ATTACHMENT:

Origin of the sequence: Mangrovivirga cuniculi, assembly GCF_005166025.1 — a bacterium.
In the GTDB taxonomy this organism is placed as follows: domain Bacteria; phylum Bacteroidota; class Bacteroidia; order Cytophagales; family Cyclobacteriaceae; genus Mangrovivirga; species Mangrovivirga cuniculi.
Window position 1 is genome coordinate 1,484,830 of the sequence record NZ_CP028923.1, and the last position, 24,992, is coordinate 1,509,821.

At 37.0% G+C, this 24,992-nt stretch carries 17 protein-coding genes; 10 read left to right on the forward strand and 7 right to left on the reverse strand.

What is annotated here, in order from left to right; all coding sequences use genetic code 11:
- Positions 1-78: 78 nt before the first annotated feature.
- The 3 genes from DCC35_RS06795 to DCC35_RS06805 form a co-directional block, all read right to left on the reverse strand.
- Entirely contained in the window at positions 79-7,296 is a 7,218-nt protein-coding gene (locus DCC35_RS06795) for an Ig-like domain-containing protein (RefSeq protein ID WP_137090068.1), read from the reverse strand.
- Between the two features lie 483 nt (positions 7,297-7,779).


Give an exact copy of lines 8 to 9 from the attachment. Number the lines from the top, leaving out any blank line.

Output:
- Entirely contained in the window at positions 79-7,296 is a 7,218-nt protein-coding gene (locus DCC35_RS06795) for an Ig-like domain-containing protein (RefSeq protein ID WP_137090068.1), read from the reverse strand.
- Between the two features lie 483 nt (positions 7,297-7,779).